On October 14, 2022, CSCC had the pleasure to welcome Dr. Nan Jia, Associate Professor of Management and Organization at USC’s Marshall School of Business. Professor Jia presented her latest working research tackling the topic of AI Innovation in the United States and China, a topic that is highly relevant and anticipated, which was illustrated by the thoughtful engagement from professors and students alike in the Q&A section.
Professor Jia’s research touches on the broader question that is: what is the role of the state in AI development? And, does state involvement in innovation help, or take away from research progress? Professor Jia examines patent data from 1985 to 2018 between the United States and China, focusing on disparities between university-led innovation and firm-led innovation. Jia finds that while universities lead AI patents by a significant number in China, the equivalent is not true in the United States. In 2006, university-led AI patents produced in China diverged firm-led patents, coinciding with the Chinese national campaign for indigenous innovation, a government-led public campaign initiative to promote innovation among universities. When looking at share of university patents among provinces, inland provinces, where the commercial market for AI is small and firm activity is weak, had the highest shares. Among Chinese universities with high number of patents are world-class institutions such as Tsinghua University, but also on the list are lesser-known universities not typically renowned for cutting-edge technology innovation. On the other hand, US universities lead innovation in non-AI technologies, but are lackluster in the AI field. Jia suspects that while innovation in other sectors depend on resources such as lab technology, precision measurement processes, and other niche requirements, the critical enabler for AI innovation is data, which outweighs any other factor. In the United States, data lies in the hands of big technology companies such as Facebook, Amazon, Google, and Apple. Similarly, these companies are the ones making advancements in fields such as pattern recognition, machine learning, and neural networks, which are the leading categories of AI subsectors. In terms of industrial policy, the data factor raises a new question: what drives AI innovation? Is it funding, or is it access to data? Though most likely a combination of both, Jia hints that it is unlikely AI innovation only depends on data. Chinese universities, which have put out record number of patents, struggle to obtain comprehensive and workable data, which is tightly secured by the CCP.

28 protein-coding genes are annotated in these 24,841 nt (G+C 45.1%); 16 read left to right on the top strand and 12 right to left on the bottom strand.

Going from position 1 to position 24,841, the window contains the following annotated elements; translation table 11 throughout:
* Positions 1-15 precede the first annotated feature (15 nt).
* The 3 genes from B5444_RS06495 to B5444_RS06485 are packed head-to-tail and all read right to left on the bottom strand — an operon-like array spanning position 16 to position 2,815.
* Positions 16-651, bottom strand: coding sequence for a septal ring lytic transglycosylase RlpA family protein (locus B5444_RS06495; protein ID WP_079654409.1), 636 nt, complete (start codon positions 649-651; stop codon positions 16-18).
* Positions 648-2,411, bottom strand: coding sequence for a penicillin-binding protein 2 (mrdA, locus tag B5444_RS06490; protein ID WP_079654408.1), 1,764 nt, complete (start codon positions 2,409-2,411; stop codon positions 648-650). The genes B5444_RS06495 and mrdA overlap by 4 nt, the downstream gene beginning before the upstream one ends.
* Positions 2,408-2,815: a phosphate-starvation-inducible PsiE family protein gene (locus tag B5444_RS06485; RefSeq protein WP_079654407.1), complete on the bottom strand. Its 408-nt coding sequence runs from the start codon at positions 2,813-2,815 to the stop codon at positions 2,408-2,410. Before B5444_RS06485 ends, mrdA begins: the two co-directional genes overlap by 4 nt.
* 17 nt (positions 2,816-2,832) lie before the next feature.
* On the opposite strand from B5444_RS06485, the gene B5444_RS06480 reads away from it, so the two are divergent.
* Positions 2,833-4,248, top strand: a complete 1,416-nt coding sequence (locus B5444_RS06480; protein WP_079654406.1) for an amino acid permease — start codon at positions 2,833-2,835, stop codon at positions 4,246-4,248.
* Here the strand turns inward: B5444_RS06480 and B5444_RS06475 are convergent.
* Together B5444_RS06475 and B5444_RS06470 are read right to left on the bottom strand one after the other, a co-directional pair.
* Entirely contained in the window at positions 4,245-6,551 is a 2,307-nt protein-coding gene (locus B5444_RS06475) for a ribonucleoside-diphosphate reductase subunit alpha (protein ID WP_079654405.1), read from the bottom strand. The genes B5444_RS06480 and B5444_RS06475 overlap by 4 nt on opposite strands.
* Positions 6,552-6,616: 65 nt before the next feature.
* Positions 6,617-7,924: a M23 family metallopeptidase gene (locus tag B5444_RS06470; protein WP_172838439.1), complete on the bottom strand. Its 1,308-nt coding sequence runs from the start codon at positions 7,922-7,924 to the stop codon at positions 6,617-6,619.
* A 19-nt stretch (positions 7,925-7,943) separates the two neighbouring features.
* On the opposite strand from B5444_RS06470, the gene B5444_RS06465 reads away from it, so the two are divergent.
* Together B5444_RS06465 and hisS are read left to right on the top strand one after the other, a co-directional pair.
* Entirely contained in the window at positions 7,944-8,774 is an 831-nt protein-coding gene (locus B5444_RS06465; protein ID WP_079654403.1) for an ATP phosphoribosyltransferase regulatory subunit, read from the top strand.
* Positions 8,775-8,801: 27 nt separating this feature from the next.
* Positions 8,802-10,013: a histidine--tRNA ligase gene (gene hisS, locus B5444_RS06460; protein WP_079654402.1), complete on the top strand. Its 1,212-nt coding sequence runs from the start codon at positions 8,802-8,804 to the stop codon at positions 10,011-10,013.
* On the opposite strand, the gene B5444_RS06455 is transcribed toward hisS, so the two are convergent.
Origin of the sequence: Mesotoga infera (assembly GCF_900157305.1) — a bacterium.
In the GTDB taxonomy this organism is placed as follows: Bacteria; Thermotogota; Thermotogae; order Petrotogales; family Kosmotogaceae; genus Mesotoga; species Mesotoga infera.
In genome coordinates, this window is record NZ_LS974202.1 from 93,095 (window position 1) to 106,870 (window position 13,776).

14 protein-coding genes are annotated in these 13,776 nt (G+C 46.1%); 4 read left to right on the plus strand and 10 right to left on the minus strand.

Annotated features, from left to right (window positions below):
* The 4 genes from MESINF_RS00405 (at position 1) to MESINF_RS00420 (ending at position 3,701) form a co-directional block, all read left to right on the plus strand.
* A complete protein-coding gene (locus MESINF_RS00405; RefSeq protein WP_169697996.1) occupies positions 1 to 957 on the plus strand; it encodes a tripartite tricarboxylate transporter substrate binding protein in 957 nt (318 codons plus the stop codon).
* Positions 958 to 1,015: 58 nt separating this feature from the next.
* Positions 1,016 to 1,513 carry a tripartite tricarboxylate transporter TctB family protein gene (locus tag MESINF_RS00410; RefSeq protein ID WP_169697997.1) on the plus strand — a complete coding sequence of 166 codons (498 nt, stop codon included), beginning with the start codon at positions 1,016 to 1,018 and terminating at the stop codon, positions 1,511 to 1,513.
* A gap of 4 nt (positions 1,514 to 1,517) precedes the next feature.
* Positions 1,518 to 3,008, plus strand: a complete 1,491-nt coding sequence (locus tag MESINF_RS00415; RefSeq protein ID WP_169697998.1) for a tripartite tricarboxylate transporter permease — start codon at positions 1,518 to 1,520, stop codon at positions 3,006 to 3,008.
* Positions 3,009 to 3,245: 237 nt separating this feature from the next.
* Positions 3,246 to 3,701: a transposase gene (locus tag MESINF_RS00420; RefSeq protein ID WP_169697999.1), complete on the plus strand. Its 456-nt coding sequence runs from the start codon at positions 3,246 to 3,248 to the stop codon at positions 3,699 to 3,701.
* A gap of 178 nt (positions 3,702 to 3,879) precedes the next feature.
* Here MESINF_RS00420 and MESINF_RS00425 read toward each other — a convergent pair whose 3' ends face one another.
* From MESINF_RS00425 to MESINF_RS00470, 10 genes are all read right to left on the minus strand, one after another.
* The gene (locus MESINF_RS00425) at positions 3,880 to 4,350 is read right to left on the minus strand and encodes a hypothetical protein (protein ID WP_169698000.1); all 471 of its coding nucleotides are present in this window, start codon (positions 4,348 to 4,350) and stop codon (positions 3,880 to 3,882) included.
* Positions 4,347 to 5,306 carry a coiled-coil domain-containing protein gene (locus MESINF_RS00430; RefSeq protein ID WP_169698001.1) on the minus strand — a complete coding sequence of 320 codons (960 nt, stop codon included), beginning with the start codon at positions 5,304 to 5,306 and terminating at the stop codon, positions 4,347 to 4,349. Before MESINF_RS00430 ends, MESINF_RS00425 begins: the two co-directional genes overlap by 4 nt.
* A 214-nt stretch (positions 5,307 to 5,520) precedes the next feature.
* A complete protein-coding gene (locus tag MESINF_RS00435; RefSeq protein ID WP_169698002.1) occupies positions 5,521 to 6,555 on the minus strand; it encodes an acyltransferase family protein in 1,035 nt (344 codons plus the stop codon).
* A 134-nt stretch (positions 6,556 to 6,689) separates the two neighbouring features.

Though CCP-led university innovation programs have loosened those restrictions somewhat, data transfer between government and university is slower than expected. Nevertheless, Jia does point out that AI industrial policy, whether the focus may be funding or data, is hard to get right. The challenge in crafting successful industrial policy is in allocating funding to the right places, and providing data in a secure way to universities without risking that data leaking out. Thus, it might be fair to say that state intervention in AI innovation may not net the improvements Western nations fear, and that, perhaps, the most successful method to foster innovation is a free-market approach. China is certainly working on finding the best approach, and it would be wise to observe their method. Professor Jia’s research provides much-needed guidance to this point, and we look forward to the completion of her research.